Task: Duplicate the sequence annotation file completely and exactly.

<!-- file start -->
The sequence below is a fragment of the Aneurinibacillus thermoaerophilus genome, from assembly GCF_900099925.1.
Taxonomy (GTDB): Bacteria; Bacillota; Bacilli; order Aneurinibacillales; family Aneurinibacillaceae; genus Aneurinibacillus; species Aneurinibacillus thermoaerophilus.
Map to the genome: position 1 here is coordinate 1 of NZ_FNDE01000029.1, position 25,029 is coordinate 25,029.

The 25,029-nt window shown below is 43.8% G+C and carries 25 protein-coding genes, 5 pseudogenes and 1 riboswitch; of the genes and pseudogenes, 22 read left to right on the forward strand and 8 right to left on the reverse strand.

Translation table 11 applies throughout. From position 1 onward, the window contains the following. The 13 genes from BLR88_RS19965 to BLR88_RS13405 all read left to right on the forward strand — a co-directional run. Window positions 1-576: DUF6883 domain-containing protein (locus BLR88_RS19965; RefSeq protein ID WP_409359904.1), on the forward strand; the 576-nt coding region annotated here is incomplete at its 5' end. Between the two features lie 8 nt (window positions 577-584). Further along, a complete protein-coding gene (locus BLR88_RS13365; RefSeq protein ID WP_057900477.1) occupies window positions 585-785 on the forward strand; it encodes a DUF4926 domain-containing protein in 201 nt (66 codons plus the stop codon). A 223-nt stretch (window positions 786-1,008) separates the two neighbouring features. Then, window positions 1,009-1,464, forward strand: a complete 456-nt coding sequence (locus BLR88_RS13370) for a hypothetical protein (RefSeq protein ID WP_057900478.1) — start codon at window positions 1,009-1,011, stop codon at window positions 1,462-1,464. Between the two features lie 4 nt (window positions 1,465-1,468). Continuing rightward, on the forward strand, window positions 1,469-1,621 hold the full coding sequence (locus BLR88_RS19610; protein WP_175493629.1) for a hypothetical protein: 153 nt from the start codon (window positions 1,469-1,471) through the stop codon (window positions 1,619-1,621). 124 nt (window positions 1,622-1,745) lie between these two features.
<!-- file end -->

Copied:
The sequence below is a fragment of the Aneurinibacillus thermoaerophilus genome, from assembly GCF_900099925.1.
Taxonomy (GTDB): Bacteria; Bacillota; Bacilli; order Aneurinibacillales; family Aneurinibacillaceae; genus Aneurinibacillus; species Aneurinibacillus thermoaerophilus.
Map to the genome: position 1 here is coordinate 1 of NZ_FNDE01000029.1, position 25,029 is coordinate 25,029.

The 25,029-nt window shown below is 43.8% G+C and carries 25 protein-coding genes, 5 pseudogenes and 1 riboswitch; of the genes and pseudogenes, 22 read left to right on the forward strand and 8 right to left on the reverse strand.

Translation table 11 applies throughout. From position 1 onward, the window contains the following. The 13 genes from BLR88_RS19965 to BLR88_RS13405 all read left to right on the forward strand — a co-directional run. Window positions 1-576: DUF6883 domain-containing protein (locus BLR88_RS19965; RefSeq protein ID WP_409359904.1), on the forward strand; the 576-nt coding region annotated here is incomplete at its 5' end. Between the two features lie 8 nt (window positions 577-584). Further along, a complete protein-coding gene (locus BLR88_RS13365; RefSeq protein ID WP_057900477.1) occupies window positions 585-785 on the forward strand; it encodes a DUF4926 domain-containing protein in 201 nt (66 codons plus the stop codon). A 223-nt stretch (window positions 786-1,008) separates the two neighbouring features. Then, window positions 1,009-1,464, forward strand: a complete 456-nt coding sequence (locus BLR88_RS13370) for a hypothetical protein (RefSeq protein ID WP_057900478.1) — start codon at window positions 1,009-1,011, stop codon at window positions 1,462-1,464. Between the two features lie 4 nt (window positions 1,465-1,468). Continuing rightward, on the forward strand, window positions 1,469-1,621 hold the full coding sequence (locus BLR88_RS19610; protein WP_175493629.1) for a hypothetical protein: 153 nt from the start codon (window positions 1,469-1,471) through the stop codon (window positions 1,619-1,621). 124 nt (window positions 1,622-1,745) lie between these two features.